gothic


From The Collaborative International Dictionary of English v.0.48:

Gothic \Goth"ic\, a. [L. Gothicus: cf. F. gothique.]
   [1913 Webster]
   1. Pertaining to the Goths; as, Gothic customs; also, rude;
      barbarous.
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   2. (Arch.) Of or pertaining to a style of architecture with
      pointed arches, steep roofs, windows large in proportion
      to the wall spaces, and, generally, great height in
      proportion to the other dimensions -- prevalent in Western
      Europe from about 1200 to 1475 a. d. See Illust. of
      Abacus, and Capital.
      [1913 Webster]
.

From The Collaborative International Dictionary of English v.0.48:

Gothic \Goth"ic\, n.
   1. The language of the Goths; especially, the language of
      that part of the Visigoths who settled in Moesia in the
      4th century. See Goth.
      [1913 Webster]

   Note: Bishop Ulfilas or Walfila translated most of the Bible
         into Gothic about the Middle of the 4th century. The
         portion of this translaton which is preserved is the
         oldest known literary document in any Teutonic
         language.
         [1913 Webster]

   2. A kind of square-cut type, with no hair lines.
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   Note: This is Nonpareil GOTHIC.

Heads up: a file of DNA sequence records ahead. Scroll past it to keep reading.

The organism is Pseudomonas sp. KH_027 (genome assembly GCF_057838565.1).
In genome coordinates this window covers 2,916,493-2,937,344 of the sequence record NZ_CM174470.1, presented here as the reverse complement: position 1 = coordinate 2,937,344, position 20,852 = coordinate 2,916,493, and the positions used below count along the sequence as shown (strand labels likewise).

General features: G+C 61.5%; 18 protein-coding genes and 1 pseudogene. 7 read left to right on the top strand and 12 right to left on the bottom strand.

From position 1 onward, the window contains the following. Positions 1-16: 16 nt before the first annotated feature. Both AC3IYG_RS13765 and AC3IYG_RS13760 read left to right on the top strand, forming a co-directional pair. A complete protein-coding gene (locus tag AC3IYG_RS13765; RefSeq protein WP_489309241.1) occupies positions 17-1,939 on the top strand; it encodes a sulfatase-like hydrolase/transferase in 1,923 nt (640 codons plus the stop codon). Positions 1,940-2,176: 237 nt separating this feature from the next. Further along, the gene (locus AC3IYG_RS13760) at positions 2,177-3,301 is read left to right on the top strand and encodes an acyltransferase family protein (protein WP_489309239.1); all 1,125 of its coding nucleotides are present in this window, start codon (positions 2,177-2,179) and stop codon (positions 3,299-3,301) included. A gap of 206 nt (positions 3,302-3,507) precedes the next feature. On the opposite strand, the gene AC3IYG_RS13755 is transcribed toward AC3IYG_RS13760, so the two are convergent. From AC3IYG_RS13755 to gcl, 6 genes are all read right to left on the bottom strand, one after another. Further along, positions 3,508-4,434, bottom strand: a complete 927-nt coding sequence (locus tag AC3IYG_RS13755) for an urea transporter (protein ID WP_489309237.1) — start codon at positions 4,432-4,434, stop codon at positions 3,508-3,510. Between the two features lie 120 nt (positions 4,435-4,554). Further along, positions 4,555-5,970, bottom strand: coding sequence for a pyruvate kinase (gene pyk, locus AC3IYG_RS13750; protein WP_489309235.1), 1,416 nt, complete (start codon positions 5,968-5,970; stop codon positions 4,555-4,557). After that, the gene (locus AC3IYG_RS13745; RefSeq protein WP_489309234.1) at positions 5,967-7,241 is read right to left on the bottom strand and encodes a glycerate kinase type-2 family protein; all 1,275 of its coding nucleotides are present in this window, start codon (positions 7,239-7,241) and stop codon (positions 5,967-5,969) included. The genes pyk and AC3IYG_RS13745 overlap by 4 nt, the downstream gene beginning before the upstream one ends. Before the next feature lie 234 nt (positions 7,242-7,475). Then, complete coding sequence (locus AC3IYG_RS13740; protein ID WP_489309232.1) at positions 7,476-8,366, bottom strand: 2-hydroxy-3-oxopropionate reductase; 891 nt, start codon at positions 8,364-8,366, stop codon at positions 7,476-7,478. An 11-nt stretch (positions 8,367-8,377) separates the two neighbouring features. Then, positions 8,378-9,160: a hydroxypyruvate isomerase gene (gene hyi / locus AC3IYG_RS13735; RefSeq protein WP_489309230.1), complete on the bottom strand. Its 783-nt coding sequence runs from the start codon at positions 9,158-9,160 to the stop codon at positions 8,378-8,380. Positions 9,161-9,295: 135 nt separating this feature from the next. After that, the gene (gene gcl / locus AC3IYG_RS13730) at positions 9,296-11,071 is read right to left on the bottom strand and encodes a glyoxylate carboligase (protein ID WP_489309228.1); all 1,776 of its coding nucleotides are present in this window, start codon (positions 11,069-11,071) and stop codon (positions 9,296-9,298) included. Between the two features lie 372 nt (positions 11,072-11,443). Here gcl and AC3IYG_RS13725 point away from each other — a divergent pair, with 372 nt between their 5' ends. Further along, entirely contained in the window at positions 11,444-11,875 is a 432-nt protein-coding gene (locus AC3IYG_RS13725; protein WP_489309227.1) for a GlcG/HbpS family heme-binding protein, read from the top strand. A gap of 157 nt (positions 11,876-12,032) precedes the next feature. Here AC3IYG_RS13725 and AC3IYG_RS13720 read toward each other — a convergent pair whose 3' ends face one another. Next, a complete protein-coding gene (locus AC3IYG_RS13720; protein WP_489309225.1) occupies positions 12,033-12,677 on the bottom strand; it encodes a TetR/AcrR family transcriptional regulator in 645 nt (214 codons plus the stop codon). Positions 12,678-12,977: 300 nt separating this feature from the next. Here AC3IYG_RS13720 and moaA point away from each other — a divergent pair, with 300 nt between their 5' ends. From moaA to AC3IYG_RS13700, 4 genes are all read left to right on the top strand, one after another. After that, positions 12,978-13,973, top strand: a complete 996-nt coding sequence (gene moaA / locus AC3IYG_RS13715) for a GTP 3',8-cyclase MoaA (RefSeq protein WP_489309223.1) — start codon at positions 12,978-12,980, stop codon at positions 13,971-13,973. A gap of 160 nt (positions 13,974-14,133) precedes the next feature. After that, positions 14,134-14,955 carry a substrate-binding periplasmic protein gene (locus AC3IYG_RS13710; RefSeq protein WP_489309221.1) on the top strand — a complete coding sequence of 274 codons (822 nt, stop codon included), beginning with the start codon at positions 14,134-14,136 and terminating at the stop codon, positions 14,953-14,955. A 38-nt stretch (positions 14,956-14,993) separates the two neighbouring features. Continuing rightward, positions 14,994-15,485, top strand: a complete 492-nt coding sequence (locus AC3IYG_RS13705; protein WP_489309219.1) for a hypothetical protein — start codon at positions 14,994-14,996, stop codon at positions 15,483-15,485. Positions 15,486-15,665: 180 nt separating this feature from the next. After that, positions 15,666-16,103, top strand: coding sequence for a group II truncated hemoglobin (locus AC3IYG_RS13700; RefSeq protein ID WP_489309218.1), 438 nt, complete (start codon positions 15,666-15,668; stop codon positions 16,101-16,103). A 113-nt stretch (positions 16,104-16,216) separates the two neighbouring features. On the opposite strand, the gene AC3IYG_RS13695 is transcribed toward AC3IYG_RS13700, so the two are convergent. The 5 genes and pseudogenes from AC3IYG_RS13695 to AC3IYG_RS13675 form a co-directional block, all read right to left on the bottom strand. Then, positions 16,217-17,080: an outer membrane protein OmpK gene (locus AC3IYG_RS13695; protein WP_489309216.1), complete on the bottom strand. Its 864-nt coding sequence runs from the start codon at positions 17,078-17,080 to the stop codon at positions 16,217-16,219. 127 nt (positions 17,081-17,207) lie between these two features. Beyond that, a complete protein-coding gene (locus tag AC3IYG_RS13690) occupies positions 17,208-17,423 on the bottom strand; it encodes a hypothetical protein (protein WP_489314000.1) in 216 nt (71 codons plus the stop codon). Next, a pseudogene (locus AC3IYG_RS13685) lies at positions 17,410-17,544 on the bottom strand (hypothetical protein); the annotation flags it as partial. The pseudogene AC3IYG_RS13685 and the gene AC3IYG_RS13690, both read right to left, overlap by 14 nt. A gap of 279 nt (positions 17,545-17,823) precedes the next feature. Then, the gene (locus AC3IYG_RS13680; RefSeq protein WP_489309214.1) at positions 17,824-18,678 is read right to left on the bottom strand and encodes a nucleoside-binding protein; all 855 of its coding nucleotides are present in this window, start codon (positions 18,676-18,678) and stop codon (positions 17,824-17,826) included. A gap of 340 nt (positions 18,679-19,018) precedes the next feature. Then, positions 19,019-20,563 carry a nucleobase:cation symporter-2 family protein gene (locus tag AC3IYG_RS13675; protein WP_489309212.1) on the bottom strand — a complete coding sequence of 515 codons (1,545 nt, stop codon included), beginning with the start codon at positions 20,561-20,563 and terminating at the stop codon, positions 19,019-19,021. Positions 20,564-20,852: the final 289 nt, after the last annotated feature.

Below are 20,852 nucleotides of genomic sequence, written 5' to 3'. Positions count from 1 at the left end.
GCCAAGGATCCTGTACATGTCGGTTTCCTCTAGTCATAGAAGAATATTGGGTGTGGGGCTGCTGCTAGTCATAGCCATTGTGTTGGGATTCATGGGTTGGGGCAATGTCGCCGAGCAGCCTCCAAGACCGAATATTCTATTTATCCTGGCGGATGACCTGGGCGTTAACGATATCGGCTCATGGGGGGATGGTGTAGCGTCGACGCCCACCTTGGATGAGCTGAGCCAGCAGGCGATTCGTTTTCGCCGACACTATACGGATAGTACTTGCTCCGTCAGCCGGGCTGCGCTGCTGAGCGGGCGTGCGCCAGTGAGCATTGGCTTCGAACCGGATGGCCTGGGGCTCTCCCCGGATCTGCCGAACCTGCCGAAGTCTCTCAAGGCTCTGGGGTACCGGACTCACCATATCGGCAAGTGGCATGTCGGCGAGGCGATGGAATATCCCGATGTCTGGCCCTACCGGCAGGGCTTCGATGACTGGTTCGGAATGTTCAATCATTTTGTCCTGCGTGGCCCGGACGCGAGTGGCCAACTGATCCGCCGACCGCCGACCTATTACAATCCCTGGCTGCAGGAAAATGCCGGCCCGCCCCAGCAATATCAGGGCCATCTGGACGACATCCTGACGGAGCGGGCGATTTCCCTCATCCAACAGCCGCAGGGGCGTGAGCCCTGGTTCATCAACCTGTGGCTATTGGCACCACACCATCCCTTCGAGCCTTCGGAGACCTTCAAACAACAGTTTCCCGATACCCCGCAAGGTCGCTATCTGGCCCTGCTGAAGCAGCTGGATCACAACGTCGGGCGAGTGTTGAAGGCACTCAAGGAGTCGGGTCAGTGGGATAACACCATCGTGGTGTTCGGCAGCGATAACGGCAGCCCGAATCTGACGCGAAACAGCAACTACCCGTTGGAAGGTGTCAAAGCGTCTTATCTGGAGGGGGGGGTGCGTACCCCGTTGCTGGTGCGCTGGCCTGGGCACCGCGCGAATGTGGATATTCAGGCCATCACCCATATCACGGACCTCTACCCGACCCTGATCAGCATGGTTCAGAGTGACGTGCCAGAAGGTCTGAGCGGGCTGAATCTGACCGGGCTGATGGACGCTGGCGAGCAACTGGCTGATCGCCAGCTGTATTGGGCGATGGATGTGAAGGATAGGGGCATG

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   3. (Arch.) The style described in Gothic, a., 2.
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.

From The Collaborative International Dictionary of English v.0.48:

Pointed \Point"ed\, a.
   1. Sharp; having a sharp point; as, a pointed rock.
      [1913 Webster]

   2. Characterized by sharpness, directness, or pithiness of
      expression; terse; epigrammatic; especially, directed to a
      particular person or thing.
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            His moral pleases, not his pointed wit. --Pope.
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   Pointed arch (Arch.), an arch with a pointed crown.

   Pointed style (Arch.), a name given to that style of
      architecture in which the pointed arch is the predominant
      feature; -- more commonly called Gothic.
      [1913 Webster] -- Point"ed*ly, adv. -- Point"ed*ness,
      n.
      [1913 Webster]
.

From The Collaborative International Dictionary of English v.0.48:

Moesogothic \Moe`so*goth"ic\, n.
   The language of the Moesogoths; -- also called Gothic.
   [1913 Webster]
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